A modern and beautiful sauna in the comfort of your own home? Or a traditional and authentic sauna experience, closer to nature? Only you know what the sauna of your dreams looks like. Should you go for an indoor sauna, or should you build a sauna outdoors, separate from your house? Sometimes the choice is an easy one. If you live in an apartment, for example, you will have to build your sauna indoors. But if you’re planning a sauna for your house or your summer cottage, it’s good to give your options some thought before you start building.
Convenient – or close to nature
There are pros and cons with both indoor and outdoor saunas. An indoor sauna is more comfortable in many ways. It allows you to enjoy your sauna without having to leave your home, and you have showers and the comfort of your bathroom right outside.
An outdoor sauna, on the other hand, can sometimes provide a more authentic experience. Are you lucky enough to be living by a lake or the sea? Then an outdoor sauna located right by the waterfront is the ultimate luxury
Do you need electricity in an outdoor sauna?
If you’re going to build your sauna outdoors, you need to consider whether you need to install water and electricity. If you do, that will be an extra cost. Another option is to go for a wood-burning heater so that you can enjoy deliciously scented fires without the need for any electricity.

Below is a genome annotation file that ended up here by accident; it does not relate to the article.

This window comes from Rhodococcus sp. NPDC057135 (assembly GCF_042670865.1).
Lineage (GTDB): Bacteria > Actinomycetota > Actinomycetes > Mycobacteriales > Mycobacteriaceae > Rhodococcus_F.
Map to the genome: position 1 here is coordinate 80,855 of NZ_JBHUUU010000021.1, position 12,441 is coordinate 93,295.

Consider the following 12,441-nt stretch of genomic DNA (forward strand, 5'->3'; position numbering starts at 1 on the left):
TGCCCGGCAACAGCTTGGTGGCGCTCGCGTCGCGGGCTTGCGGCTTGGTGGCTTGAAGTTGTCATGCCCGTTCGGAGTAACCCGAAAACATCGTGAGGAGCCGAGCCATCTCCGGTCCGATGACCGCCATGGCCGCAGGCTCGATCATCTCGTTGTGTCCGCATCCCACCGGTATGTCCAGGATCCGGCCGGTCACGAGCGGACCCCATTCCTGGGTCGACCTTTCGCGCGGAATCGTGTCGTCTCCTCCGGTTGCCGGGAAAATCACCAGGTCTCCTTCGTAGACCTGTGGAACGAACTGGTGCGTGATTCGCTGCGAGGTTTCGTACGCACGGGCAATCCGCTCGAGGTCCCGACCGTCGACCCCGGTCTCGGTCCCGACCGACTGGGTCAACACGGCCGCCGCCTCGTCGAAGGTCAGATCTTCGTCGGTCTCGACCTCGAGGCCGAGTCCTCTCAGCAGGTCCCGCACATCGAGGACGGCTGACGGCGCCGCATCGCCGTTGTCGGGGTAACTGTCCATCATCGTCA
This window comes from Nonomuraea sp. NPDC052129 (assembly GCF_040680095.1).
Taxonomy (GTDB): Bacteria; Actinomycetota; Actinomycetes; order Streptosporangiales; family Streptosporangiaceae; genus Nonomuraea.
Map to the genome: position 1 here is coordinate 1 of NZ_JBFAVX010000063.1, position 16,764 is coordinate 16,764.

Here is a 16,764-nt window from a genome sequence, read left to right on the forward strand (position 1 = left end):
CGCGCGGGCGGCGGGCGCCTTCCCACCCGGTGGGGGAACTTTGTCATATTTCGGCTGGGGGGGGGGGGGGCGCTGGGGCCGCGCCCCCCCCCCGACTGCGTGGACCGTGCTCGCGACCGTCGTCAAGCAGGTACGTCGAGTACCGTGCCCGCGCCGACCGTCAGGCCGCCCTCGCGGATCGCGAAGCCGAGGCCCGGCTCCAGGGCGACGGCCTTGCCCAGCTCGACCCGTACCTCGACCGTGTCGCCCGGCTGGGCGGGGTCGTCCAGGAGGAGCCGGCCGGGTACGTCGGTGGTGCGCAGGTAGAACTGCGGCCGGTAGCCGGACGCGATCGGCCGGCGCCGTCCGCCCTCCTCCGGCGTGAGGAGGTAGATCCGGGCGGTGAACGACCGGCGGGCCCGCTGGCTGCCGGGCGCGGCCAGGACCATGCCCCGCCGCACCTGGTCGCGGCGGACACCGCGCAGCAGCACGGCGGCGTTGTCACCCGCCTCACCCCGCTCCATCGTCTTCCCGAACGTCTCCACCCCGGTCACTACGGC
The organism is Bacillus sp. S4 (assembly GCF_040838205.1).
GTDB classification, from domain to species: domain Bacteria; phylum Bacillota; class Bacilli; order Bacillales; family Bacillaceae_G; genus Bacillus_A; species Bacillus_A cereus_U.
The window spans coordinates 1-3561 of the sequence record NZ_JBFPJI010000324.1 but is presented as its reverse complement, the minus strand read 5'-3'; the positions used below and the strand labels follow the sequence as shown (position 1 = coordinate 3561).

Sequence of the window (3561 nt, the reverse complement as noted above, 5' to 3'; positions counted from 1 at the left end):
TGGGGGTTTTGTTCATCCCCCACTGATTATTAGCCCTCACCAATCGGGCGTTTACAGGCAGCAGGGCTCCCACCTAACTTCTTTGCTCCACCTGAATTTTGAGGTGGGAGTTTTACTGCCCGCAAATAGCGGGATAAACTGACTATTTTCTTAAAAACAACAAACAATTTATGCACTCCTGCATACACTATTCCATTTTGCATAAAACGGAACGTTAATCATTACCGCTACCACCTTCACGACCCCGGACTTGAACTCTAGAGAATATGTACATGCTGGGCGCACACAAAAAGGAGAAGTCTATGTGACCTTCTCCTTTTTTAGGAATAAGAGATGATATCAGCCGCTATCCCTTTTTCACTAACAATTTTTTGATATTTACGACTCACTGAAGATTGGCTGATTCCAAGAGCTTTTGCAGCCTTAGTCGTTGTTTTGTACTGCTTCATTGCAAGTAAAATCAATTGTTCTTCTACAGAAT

Water for cooling down and for bathing
If you build your sauna indoors, you will have easy access to your shower or bath. It will be super easy to use your sauna whenever you’re in the mood, be it in the morning, on your lunch break or before you go to bed, If you have an electrical heater, you can have your sauna warm and ready to use in no time.
Outdoors, on the other hand, you may not even have access to running water. Which is fine! It’s just a different sauna experience. If there is no running water where you build your sauna, you can have a water tank on the side of your heater. That way, you can wash in warm water after your sauna session. Just remember not to use saltwater in the sauna, as it can make the heater corrode. Why not collect rainwater and use that!
Electrical lighting or natural light
In an indoor sauna, the electrical lighting options are endless. Whether you prefer dim, discreetly hidden spotlights or want to add colourful LED lamps to your experience, it’s only your imagination that limits you.
Outdoor saunas, on the other hand, are often built with windows to allow the natural light in. Windows will also provide you with views of your surroundings, and make your sauna wheel larger.
If you have no electricity, you can bring a hurricane lamp into the sauna, when you’re taking your bath after sunset. Just remember never to leave it unattended!